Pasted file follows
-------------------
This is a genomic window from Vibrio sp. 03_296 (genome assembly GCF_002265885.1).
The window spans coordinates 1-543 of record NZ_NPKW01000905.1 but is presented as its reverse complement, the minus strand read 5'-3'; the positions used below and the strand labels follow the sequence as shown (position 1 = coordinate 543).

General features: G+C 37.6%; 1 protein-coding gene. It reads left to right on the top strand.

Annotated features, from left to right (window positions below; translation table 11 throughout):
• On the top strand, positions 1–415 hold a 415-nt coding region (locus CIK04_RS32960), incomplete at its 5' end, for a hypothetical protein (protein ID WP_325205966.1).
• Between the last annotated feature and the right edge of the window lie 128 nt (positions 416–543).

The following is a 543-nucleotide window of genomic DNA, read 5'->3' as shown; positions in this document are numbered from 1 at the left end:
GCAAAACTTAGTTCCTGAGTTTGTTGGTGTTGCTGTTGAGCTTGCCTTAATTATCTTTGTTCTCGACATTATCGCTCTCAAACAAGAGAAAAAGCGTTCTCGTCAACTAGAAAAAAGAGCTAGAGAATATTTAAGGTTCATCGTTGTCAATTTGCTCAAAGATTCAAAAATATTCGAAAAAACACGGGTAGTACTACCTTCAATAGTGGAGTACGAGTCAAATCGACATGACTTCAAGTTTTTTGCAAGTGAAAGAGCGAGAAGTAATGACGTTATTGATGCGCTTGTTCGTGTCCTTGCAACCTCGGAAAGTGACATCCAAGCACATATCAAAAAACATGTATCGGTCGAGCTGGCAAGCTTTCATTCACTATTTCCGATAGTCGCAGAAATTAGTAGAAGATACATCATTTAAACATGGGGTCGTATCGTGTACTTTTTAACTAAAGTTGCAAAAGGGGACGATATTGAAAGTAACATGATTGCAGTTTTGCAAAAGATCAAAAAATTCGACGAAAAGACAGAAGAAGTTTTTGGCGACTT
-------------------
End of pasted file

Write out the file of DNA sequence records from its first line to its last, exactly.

This is a genomic window from Vibrio sp. 03_296 (genome assembly GCF_002265885.1).
The window spans coordinates 1-543 of record NZ_NPKW01000905.1 but is presented as its reverse complement, the minus strand read 5'-3'; the positions used below and the strand labels follow the sequence as shown (position 1 = coordinate 543).

General features: G+C 37.6%; 1 protein-coding gene. It reads left to right on the top strand.

Annotated features, from left to right (window positions below; translation table 11 throughout):
• On the top strand, positions 1–415 hold a 415-nt coding region (locus CIK04_RS32960), incomplete at its 5' end, for a hypothetical protein (protein ID WP_325205966.1).
• Between the last annotated feature and the right edge of the window lie 128 nt (positions 416–543).

The following is a 543-nucleotide window of genomic DNA, read 5'->3' as shown; positions in this document are numbered from 1 at the left end:
GCAAAACTTAGTTCCTGAGTTTGTTGGTGTTGCTGTTGAGCTTGCCTTAATTATCTTTGTTCTCGACATTATCGCTCTCAAACAAGAGAAAAAGCGTTCTCGTCAACTAGAAAAAAGAGCTAGAGAATATTTAAGGTTCATCGTTGTCAATTTGCTCAAAGATTCAAAAATATTCGAAAAAACACGGGTAGTACTACCTTCAATAGTGGAGTACGAGTCAAATCGACATGACTTCAAGTTTTTTGCAAGTGAAAGAGCGAGAAGTAATGACGTTATTGATGCGCTTGTTCGTGTCCTTGCAACCTCGGAAAGTGACATCCAAGCACATATCAAAAAACATGTATCGGTCGAGCTGGCAAGCTTTCATTCACTATTTCCGATAGTCGCAGAAATTAGTAGAAGATACATCATTTAAACATGGGGTCGTATCGTGTACTTTTTAACTAAAGTTGCAAAAGGGGACGATATTGAAAGTAACATGATTGCAGTTTTGCAAAAGATCAAAAAATTCGACGAAAAGACAGAAGAAGTTTTTGGCGACTT